Brock Dramatic Arts alumnus Marcel Stewart (BA ’07), centre, plays the role of Elegba in the Soulpepper production of The Brothers Size alongside Daren A. Herbert, left, and Mazin Elsadig. Photo by: Cylla von Tiedemann, courtesy of Soulpepper.
The reviews are in, and Brock Dramatic Arts alumnus Marcel Stewart (BA ’07) is earning praise for his performance in what the Toronto Star calls a “stunning Canadian premiere.”
Stewart stars as Elegba in The Brothers Size, the newest offering from Toronto-based production house Soulpepper.
He describes the experience as a “whirlwind,” especially after Toronto-based rapper Drake made a surprise appearance at the May 10 opening night performance.
“It has been amazing; it’s such a gift to do something like this,” Stewart said. “Through my whole journey as an actor, I have wanted to work on a play that speaks to my experience, one that I can easily dive into, and this text was so comfortable it was like putting on a jacket that was made for me.”
The Brothers Size is the second play in the Brothers/Sisters series, written by Oscar-winning screenwriter and Tony Award-nominated playwright Tarell Alvin McCraney.
Set in a fictional town in Louisiana, it tells the story of two brothers, Ogun and Oshoosi, who find themselves living together after Oshoosi’s release from prison.
Stewart plays Oshoosi’s best friend, who formed a bond with him during their incarceration together.
“I think on a micro level, Brothers Size is about the experience of black men today in the world,” Stewart said. “But on the macro level, what the characters go through are things that all people experience: grief, trauma and searching for a sense of belonging.”
Stewart’s performance marks his return to the Soulpepper stage, where he has previously performed three times and was a member of the Soulpepper Academy.
Some of his other credits include the role of Miles in The Drawer Boy at Prince Edward County’s Festival Players, Coutts in the Mirvish Theatre Production of King Charles III in Toronto, and roles on popular Canadian television series’ Kim’s Convenience and Murdoch Mysteries.
While he focused primarily on acting for several years after graduation, Stewart also developed a passion for doing outreach work and giving back to young, aspiring actors.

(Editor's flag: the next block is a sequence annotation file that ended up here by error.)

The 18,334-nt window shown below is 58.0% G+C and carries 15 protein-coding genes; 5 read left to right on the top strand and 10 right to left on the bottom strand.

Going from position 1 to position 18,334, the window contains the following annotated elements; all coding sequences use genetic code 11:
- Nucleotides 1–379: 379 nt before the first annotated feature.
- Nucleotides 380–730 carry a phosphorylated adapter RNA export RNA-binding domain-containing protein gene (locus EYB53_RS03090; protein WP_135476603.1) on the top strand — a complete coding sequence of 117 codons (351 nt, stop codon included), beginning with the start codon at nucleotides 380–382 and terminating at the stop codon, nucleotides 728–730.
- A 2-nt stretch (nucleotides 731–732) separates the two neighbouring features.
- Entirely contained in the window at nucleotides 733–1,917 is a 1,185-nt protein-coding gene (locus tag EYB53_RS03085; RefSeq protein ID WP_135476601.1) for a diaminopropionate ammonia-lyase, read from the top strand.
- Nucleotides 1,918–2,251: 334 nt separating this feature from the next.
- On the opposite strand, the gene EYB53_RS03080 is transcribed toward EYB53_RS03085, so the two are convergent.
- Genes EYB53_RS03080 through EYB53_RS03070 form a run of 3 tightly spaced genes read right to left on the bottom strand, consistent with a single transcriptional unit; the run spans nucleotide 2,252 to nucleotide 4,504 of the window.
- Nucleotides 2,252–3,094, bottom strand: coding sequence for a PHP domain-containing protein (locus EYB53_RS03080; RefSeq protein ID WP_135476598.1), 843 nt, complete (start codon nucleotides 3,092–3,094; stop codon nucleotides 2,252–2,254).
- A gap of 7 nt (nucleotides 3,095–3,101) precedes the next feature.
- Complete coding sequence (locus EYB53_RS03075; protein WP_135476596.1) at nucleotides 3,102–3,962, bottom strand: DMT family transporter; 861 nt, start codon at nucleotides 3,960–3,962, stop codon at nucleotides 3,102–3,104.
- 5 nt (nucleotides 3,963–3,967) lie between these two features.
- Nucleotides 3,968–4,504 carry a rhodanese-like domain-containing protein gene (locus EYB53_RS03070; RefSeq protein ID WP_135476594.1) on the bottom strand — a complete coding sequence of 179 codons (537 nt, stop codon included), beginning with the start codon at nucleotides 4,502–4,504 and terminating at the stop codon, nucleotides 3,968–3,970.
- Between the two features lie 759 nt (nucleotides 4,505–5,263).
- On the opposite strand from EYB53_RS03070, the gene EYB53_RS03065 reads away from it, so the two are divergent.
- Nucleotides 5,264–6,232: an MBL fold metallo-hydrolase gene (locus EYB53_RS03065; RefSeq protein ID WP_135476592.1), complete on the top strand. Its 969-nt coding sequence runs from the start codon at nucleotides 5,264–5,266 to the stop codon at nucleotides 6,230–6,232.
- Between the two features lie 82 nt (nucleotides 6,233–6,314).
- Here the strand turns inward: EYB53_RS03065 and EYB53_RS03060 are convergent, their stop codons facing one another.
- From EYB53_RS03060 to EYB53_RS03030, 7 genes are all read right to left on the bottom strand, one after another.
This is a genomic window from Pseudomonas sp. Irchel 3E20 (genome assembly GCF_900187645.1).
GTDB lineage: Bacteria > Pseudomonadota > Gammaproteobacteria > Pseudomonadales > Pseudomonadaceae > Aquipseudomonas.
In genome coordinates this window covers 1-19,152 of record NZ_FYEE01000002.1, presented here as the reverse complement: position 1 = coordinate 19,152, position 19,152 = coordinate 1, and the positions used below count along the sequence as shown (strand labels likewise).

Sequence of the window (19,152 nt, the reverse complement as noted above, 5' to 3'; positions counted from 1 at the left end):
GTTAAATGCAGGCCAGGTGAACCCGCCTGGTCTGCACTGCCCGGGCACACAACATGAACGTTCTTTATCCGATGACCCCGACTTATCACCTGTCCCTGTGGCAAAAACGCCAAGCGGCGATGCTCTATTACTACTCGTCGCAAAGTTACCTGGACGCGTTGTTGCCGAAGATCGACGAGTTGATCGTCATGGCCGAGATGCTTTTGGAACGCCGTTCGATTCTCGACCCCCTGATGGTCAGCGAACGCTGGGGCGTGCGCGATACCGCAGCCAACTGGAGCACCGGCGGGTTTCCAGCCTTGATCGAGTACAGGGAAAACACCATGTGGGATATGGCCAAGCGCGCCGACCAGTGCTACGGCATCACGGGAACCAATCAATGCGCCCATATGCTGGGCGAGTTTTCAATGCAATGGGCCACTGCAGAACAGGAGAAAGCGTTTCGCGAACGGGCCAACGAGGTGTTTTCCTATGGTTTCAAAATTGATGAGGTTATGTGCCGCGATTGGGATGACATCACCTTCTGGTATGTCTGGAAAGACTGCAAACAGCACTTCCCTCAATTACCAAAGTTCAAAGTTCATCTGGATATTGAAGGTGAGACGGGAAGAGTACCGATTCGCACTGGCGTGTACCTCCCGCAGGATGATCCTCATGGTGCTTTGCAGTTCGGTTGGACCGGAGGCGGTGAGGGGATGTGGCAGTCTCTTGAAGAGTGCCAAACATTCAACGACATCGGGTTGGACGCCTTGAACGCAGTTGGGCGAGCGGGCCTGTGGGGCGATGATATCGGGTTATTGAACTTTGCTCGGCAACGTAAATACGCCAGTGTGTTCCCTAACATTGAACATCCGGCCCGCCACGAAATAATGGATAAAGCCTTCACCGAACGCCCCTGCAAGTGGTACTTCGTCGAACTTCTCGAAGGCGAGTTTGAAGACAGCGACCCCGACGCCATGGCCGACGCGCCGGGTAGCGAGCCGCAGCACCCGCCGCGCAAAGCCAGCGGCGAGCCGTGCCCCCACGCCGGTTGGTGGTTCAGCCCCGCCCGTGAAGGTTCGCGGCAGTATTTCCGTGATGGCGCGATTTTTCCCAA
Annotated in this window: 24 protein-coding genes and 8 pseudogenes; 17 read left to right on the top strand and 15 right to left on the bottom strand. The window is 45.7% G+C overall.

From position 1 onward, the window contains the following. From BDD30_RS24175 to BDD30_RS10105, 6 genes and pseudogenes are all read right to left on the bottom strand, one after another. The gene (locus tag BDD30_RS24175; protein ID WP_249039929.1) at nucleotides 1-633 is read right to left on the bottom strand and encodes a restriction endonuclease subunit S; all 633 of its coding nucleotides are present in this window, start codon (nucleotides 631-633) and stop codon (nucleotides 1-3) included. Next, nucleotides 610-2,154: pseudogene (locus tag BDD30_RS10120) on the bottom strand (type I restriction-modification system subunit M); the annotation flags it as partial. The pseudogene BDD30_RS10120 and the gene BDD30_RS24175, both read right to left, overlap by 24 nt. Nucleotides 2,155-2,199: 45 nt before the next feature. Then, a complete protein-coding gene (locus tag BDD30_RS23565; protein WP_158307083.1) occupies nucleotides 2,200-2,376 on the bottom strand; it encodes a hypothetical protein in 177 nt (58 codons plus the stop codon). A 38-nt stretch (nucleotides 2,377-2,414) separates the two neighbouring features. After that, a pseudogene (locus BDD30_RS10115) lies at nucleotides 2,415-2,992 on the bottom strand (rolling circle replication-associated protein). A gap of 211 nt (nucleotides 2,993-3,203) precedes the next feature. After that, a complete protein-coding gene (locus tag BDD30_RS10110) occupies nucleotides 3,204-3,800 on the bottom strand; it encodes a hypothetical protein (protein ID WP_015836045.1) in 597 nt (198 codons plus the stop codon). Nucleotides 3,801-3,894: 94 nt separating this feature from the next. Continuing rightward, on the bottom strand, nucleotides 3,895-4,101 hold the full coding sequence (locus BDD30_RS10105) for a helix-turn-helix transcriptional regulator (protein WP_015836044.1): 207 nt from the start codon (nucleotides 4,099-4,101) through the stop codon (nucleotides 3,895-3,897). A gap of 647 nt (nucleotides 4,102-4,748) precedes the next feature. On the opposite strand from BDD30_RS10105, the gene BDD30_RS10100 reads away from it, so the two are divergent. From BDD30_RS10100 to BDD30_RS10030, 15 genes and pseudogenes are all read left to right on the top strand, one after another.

When he’s not on stage, he gives private acting lessons and hosts workshops in communities across Canada. He’s worked with school groups at the Toronto International Film Festival, for example, and was the creator of What Noise is This, a workshop that explores William Shakespeare’s canon through the lens of hip-hop music.
Stewart is also involved in the local theatre industry, both as the outreach co-ordinator with St. Catharines theatre company Suitcase in Point and the volunteer co-ordinator for the upcoming In The Soil Arts Festival, taking place this June in downtown St. Catharines.
Brock Assistant Theatre Professor Danielle Wilson offered her congratulations on Stewart’s success.
“Marcel was bright and hungry to learn and is an example of the breadth of career opportunities that become available after studying in DART,” she said. “We congratulate him on his success as a working artist and are very proud of the contributions he has made in the theatre community over the years.”
Stewart attributes his ability to “wear many hats” in his career to the skills he gained from studying at Brock.
“The ‘motor’ that I developed at Brock was probably my biggest takeaway that I still rely on 12 years later,” the 33-year-old said. “To keep going, to keep pursuing, and if a door is closed in my face, then there’s 10 more doors that I can open.”
After the wrap of Brothers Size in Toronto, Stewart is headed back to work in St. Catharines.
He wants to continue his outreach work and bring more eclectic and diverse artists to St. Catharines.
He said instructors at Brock encouraged him to explore his sense of self and find cultural connections through the performing arts — and he wants to do the same for others.
“My experience at Brock helped open me up to recognizing who I am as a black man and encouraged me use that voice and speak from my perspective whenever I can,” he said. “Now I’m on this representation kick, running workshops, doing outreach and looking at how to bring some more colour — in more ways than one — to the artistic landscape.”
Brothers Size runs until Saturday, June 1 at the Young Centre for the Performing Arts at 50 Tank House Lane in Toronto. More information and tickets are available at Soulpepper.ca.